C’mon, how many of you really thought that Ben Sheets might become a productive starting pitcher again? And how many of you thought that the Atlanta Braves right-hander, well, would ever be an Atlanta Braves right-hander?
For a guy who was a four-time All-Star, Sheets’ lifetime record is not that special. It reflects the up-and-down nature of his career. The same player who won a gold medal in the 2000 Summer Olympics and was an All-Star in 2001, 2004, 2007, and 2008, has also had a variety of health issues, from a bulging disc in his back as long ago as 2004. He had elbow surgery in 2009 and missed the entire season. Then in 2010 he hurt the elbow again and that looked like it might keep him sidelined forever.
In 2010, Sheets was actually the opening day starter for the Oakland A’s and pitched in 20 games. That seems like a million years ago. Later that season he wrecked his elbow and finished 4-9 on the year. He missed all of last year and started this season in the minors while hoping for a Major League comeback opportunity.
After a long rehab Sheets finally made a start for the Mississippi Braves in early July and then abruptly moved to the majors and made a July 15 start for the big-league Braves. Sheets pretty much startled the baseball world by throwing six scoreless innings while permitting just two hits. It was quite the return.
At his finest in past years, Sheets showed signs of greatness. In 2004 he threw a so-a called “immaculate inning” when in facing three Houston batters he struck out each of them on three pitches. Nine strikes, three outs. That season he also struck out 18 men in a game against the Braves, the Milwaukee Brewers‘ team record.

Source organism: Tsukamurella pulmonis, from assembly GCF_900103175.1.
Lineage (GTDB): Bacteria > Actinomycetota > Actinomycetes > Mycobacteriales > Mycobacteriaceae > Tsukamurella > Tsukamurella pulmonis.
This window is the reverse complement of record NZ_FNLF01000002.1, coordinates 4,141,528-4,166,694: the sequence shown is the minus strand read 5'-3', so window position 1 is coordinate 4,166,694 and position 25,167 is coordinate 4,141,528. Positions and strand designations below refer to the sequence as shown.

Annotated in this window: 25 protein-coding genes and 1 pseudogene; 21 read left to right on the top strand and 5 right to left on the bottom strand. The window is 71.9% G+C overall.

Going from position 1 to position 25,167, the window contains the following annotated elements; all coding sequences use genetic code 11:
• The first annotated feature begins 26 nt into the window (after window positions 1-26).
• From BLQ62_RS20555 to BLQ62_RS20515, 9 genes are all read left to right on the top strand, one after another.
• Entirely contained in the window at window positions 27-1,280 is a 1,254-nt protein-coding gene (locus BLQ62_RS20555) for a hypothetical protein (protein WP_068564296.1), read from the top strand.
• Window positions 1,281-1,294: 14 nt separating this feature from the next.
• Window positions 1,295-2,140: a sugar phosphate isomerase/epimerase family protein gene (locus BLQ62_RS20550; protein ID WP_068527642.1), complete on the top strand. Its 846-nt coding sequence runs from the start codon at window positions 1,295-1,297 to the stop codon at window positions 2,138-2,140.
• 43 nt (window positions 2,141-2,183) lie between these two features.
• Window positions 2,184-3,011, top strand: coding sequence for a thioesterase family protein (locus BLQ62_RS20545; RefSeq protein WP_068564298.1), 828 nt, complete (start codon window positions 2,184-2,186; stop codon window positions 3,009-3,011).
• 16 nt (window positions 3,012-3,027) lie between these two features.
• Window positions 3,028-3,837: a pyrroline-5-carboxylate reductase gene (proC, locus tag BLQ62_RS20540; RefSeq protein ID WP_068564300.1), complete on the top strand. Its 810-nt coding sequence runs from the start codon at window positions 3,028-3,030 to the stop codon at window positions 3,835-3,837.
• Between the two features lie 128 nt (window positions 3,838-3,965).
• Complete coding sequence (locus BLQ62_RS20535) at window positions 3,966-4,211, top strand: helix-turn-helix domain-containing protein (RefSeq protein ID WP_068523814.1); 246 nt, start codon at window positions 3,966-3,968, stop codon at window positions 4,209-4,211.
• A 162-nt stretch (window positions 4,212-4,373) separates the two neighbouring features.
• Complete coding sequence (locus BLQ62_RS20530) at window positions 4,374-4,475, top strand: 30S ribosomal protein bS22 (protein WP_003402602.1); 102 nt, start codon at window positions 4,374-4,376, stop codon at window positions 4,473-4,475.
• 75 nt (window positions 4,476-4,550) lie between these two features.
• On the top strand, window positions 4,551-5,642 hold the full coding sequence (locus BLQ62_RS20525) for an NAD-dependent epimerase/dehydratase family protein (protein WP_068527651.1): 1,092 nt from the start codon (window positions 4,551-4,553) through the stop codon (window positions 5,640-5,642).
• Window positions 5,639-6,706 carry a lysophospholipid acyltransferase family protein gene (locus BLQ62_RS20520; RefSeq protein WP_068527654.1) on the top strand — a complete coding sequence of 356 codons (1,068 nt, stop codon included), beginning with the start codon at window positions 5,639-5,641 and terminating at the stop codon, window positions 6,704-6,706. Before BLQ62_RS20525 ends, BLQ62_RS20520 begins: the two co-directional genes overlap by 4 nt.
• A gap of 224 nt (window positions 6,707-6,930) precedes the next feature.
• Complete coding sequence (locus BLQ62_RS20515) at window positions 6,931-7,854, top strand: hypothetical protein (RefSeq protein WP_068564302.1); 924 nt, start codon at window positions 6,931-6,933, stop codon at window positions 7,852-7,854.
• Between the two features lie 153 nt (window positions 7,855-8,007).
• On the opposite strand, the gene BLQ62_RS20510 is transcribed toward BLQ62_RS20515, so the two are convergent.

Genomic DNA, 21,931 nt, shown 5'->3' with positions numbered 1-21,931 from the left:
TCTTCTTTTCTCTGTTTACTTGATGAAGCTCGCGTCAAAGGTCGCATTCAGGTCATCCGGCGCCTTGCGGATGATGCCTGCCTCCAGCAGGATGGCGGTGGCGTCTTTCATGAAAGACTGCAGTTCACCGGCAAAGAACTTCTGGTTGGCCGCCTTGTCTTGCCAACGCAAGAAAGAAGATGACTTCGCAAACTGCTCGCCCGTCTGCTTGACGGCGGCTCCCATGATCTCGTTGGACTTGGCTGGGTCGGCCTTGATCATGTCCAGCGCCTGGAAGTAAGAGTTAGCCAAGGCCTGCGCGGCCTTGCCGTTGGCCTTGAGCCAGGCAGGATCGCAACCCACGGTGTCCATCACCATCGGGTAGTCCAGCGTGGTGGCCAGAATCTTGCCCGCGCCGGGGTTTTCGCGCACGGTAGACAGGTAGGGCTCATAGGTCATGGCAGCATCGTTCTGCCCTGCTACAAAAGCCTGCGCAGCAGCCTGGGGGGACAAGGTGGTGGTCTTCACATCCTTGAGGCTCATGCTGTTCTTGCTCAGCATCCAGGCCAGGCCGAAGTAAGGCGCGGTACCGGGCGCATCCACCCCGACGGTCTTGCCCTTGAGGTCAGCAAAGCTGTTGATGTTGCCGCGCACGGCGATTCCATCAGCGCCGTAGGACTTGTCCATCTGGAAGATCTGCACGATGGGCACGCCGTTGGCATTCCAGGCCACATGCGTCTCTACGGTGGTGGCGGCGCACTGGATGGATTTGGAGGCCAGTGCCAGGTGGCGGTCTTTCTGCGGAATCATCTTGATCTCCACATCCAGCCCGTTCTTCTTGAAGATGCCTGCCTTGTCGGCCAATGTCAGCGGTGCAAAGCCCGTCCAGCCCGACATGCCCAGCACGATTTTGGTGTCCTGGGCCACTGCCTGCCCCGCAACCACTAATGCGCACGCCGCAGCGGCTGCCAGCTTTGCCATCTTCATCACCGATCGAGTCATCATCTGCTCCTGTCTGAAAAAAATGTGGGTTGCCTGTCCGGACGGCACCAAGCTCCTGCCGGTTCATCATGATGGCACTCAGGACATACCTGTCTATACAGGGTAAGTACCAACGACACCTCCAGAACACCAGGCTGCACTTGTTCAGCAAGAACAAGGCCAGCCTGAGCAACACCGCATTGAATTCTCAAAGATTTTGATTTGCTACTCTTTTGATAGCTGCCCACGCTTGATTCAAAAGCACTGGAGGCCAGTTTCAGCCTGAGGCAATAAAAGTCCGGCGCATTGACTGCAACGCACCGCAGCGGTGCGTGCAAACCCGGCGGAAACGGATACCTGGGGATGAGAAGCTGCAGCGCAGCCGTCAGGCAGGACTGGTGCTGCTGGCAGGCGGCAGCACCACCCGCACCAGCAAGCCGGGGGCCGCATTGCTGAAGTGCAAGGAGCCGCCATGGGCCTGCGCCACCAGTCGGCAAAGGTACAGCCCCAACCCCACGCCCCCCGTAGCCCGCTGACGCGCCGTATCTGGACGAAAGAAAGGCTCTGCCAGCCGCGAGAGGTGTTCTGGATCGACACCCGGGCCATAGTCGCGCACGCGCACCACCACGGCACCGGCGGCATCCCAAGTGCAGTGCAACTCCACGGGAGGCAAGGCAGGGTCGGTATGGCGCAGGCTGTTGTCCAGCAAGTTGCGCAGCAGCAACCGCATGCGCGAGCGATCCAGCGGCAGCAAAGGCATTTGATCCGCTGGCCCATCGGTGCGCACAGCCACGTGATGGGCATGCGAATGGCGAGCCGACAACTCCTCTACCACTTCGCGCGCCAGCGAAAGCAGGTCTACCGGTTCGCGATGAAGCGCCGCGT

In seven different seasons the 6-foot-1, 220-pound fastballer has won at least 10 games. However, he has never won a great number in a single season. In 2007 he went 12-5 for the Brewers, his original team, and in 2008 he went 13-9. Still, after last week’s win, Sheets’ lifetime record is still only 91-92. He was due to pitch again for the Braves this Saturday.
Sheets is 34, which wouldn’t be thought of as too old, except that teams wonder if his arm is 54. After the severe injuries his elbow has absorbed Sheets has been mighty pleased to see that his fastball has lately been humming on radar readings at 91 or 92 mph. Eight years ago Sheets regularly threw between 96 and 98 mph. But how can he not be happy about being able to still throw in the 90s? Those kind of numbers imply that Sheets is healed and renewed.
If Sheets can keep up the kind of work he turned in against the Mets the Braves may have found themselves a bargain for the stretch run. It has been a long, hard road for Sheets and if he can pull this comeback off by again making himself valuable to a team, then he deserves our admiration, as well. It would have been easy enough for Sheets to call it a career by now, so this is all gravy, all second-chance, even third-chance stuff for him.
Clearly, Sheets still wants to pitch and the early returns indicate that he still can.